President Donald Trump has a problem with the stock market.
The former real estate mogul-turned-president has repeatedly cited the upward swing in stocks as evidence of his successful economic stewardship -- but now, just as he faces his first reckoning with voters, the market's begun to wobble, erasing a chunk of the gains Trump has bragged about.
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In a tweet shortly before markets opened in New York on Tuesday, Trump acknowledged the recent volatility, claiming investors are "taking a little pause" as they await the final outcome of the midterm elections.
"The Stock Market is up massively since the Election, but is now taking a little pause -- people want to see what happens with the Midterms," said Trump in the tweet. "If you want your Stocks to go down, I strongly suggest voting Democrat. They like the Venezuela financial model, High Taxes & Open Borders!"
He later tweeted about new consumer confidence figures released Tuesday, showing optimism at an 18-year high.
Trump's tweets come a day after the Dow swung more than 900 points from its highs of the day to its lows, and ended with a more than 245-point loss. Stocks fell Monday after Bloomberg News reported the administration was weighing deploying a third tranche of additional tariffs on China in early December, if the two countries fail to make headway to break a trade deadlock when Trump and President Xi Jinping meet during the G20 in Buenos Aires later next month.
The Dow closed up 432 points, or 1.8%, on Tuesday after Trump indicated that he is willing to negotiate with China on a trade pact.
October has traditionally been a volatile month for stocks, but this month's rout is on pace to be the worst in nearly a decade, said James Baird, a partner and chief investment officer for Plante Moran Financial Advisors, in a note to clients. Investors have become increasingly jittery over future rate hikes by the Federal Reserve, a persistent trade rift between the United States and China and uncertainty over the upcoming midterm elections that could cost Republicans control over Congress.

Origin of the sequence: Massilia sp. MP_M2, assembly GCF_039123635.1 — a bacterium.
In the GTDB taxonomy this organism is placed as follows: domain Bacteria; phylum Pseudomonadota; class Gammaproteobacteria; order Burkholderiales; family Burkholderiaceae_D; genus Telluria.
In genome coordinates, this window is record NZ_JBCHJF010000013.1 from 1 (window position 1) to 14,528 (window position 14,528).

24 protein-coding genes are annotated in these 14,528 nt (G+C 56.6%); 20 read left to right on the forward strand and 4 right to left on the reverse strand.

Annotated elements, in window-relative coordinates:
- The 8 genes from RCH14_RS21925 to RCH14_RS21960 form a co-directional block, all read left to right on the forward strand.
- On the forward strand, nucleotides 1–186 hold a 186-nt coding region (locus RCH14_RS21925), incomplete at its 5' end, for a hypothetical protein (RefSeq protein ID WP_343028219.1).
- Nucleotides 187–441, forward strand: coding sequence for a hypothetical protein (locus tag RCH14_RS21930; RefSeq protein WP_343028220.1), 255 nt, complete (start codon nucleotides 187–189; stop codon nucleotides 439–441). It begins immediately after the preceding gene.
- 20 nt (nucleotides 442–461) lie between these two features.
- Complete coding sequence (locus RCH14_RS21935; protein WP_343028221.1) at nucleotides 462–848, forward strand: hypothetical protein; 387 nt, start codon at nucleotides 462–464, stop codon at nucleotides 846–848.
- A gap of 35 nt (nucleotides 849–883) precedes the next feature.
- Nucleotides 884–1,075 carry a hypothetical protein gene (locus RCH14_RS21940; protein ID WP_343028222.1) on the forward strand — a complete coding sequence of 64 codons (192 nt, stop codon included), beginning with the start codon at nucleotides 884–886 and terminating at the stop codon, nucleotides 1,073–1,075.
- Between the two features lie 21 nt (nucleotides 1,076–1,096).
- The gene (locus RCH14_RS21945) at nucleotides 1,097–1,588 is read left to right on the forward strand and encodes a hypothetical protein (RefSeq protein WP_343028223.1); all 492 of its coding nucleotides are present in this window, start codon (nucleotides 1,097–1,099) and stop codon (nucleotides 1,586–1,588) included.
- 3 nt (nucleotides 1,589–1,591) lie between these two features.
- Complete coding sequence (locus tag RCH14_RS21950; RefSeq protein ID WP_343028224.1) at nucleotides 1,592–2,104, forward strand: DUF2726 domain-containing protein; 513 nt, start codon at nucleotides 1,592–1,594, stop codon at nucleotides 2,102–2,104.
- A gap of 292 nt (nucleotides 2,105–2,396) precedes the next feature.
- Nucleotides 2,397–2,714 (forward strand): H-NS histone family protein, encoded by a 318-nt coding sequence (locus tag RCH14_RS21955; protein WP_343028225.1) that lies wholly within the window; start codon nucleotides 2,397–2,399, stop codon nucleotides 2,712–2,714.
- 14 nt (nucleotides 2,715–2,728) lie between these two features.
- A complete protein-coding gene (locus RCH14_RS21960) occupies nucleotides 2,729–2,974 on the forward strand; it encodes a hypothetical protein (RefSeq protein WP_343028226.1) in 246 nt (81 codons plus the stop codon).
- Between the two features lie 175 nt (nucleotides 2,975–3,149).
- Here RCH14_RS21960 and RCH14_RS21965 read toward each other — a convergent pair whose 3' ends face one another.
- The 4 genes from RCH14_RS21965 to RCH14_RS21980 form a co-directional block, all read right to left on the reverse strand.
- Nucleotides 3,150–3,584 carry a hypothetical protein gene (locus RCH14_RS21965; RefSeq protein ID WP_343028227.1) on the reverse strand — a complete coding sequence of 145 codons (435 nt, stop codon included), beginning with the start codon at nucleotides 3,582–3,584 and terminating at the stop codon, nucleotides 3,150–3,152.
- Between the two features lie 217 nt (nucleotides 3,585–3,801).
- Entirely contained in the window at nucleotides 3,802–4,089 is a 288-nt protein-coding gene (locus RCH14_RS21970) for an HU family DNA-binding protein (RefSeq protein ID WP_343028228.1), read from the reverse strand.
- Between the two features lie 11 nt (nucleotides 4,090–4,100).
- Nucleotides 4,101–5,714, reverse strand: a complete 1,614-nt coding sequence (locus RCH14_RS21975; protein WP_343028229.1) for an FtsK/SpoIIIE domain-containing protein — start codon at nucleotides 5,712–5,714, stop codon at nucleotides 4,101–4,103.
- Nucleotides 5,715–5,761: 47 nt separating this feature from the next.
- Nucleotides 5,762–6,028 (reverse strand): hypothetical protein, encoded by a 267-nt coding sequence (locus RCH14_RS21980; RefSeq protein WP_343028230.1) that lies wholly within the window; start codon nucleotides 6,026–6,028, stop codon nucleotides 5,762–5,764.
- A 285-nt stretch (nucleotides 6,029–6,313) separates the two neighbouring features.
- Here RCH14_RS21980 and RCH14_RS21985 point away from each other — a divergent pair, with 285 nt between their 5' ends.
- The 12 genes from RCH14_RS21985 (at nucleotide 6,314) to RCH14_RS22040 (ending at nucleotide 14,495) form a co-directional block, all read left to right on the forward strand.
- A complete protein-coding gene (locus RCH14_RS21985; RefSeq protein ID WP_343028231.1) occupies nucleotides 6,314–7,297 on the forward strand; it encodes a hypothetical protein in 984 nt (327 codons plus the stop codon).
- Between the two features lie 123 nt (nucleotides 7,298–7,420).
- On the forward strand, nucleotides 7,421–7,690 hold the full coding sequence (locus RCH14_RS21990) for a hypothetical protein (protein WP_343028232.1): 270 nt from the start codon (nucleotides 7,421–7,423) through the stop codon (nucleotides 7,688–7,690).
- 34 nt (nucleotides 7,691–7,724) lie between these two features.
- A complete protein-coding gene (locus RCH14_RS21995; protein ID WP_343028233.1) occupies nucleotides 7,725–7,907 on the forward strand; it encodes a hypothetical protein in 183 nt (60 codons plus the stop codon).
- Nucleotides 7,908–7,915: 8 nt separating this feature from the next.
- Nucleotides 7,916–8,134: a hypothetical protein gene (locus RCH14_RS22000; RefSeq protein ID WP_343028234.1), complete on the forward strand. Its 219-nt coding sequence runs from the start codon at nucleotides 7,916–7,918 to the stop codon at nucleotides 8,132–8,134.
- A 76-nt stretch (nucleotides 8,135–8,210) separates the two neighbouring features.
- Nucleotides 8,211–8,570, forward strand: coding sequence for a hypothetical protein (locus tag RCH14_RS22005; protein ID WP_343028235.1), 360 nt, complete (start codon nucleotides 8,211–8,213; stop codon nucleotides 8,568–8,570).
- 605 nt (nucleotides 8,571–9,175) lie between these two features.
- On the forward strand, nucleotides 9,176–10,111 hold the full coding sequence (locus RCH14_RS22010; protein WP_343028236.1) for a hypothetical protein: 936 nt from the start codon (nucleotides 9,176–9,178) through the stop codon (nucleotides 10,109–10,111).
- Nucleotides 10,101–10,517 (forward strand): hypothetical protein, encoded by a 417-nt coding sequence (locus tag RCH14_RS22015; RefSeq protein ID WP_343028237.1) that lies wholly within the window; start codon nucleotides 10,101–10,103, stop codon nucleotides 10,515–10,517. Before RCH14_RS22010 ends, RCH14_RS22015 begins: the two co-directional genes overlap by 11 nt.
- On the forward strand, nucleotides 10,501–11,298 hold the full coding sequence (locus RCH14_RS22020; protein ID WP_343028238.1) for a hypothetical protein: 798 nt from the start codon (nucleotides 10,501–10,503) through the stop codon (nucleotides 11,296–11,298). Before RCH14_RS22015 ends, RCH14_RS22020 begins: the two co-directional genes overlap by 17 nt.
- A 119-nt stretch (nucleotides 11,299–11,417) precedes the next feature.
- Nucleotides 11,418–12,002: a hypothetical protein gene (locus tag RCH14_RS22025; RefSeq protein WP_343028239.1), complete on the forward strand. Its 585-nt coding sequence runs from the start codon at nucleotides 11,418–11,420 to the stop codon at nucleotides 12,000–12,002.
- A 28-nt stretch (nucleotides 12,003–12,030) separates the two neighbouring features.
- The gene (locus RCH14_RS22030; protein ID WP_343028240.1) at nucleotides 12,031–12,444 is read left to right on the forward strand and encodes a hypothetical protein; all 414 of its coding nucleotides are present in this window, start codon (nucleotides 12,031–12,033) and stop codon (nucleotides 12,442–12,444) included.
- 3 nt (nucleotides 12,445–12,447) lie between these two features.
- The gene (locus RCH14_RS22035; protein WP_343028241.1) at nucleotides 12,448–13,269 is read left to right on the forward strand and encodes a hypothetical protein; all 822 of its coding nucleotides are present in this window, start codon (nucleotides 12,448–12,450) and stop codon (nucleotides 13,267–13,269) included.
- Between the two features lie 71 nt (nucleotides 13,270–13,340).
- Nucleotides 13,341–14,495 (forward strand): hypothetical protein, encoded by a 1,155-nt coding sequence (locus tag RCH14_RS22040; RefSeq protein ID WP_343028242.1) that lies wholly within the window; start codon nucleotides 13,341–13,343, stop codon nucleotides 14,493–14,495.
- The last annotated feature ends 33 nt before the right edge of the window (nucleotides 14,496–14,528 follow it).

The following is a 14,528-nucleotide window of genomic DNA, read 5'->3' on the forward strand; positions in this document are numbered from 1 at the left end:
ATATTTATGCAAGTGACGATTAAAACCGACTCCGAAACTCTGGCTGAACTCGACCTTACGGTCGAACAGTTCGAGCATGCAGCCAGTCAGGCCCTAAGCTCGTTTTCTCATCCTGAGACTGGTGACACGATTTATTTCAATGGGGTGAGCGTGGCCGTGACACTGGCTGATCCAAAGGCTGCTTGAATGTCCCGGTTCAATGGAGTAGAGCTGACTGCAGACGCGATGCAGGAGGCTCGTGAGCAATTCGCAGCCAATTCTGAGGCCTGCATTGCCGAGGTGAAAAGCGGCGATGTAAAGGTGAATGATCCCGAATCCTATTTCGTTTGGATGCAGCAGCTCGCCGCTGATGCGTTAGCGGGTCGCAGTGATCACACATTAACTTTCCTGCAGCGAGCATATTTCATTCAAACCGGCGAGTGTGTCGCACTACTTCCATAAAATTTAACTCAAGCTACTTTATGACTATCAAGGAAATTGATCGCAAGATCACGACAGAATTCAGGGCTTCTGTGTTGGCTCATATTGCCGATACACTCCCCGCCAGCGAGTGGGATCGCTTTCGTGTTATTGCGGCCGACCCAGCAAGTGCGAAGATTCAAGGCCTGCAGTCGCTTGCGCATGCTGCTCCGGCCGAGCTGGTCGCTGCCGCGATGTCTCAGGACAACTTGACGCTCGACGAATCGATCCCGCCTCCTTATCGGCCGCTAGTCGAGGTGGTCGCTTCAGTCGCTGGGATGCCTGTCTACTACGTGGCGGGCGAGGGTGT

Since October 1, Baird noted, there have been eight trading days with market moves of more than 1%. "Friday's market decline of 1.73% not only added to the list, but it ultimately pushed the S&P 500 close to correction territory (defined as a 10% decline from its peak.)," Baird wrote.
In the run-up to the elections, Trump has also repeatedly blamed his own Federal Reserve chairman, Jerome Powell, for a wobbling stock market.
He's more recently called the Fed "crazy" and "loco" over repeated interest rate increases.
He also told both Fox News earlier this month and the Wall Street Journal last week that Powell is a "threat" to his own economic agenda -- a move some interpreted as a sign of his frustration at not being able to influence Fed moves.
Trump cited a Wells Fargo analyst in a separate tweet on Tuesday nothing that if the Fed showed signs of slowing down on rate hikes it could serve to buoy the market.
"'If the Fed backs off and starts talking a little more Dovish, I think we're going to be right back to our 2,800 to 2,9000 target range that we've had for the S&P 500,' Scott Wren, Wells Fargo," the President tweeted.
Top Fed officials have downplayed the impact of the market rout on the US economy, arguing the recent turbulence would need to be sustained to alter their growth forecasts.
"While a deeper and more persistent drop in equity markets could dash confidence and lead to a significant pullback in risk-taking and spending, we are far from this scenario," said Cleveland Fed President Loretta Mester in a speech late Thursday in New York.
With seven days left before the midterm elections, Trump's dialed up the intensity of his political schedule crisscrossing the country to attend multiple rallies before voters cast their ballots.
But a hate-fueled attack on a Pennsylvania synagogue, a politically motivated attempt to bomb Democratic figures and a seemingly racially motivated double homicide in Kentucky have complicated the president's plans to close out the midterm season.
Trump has repeatedly mischaracterized Democratic policies as "socialist," and in his tweet, referred to the collapse of Venezuela's socialist economy, a call echoed Tuesday by others in the administration.
Marshall Billingslea, the Treasury Department's sanctions deputy, said Tuesday the implosion of the regime is a "direct challenge" for the United States.
"We've never seen a collapse like this in the history of the Western Hemisphere," said Billingslea, who was speaking at an event at the American Enterprise Institute. "We cannot take it as a given. That cannot be allowed to happen."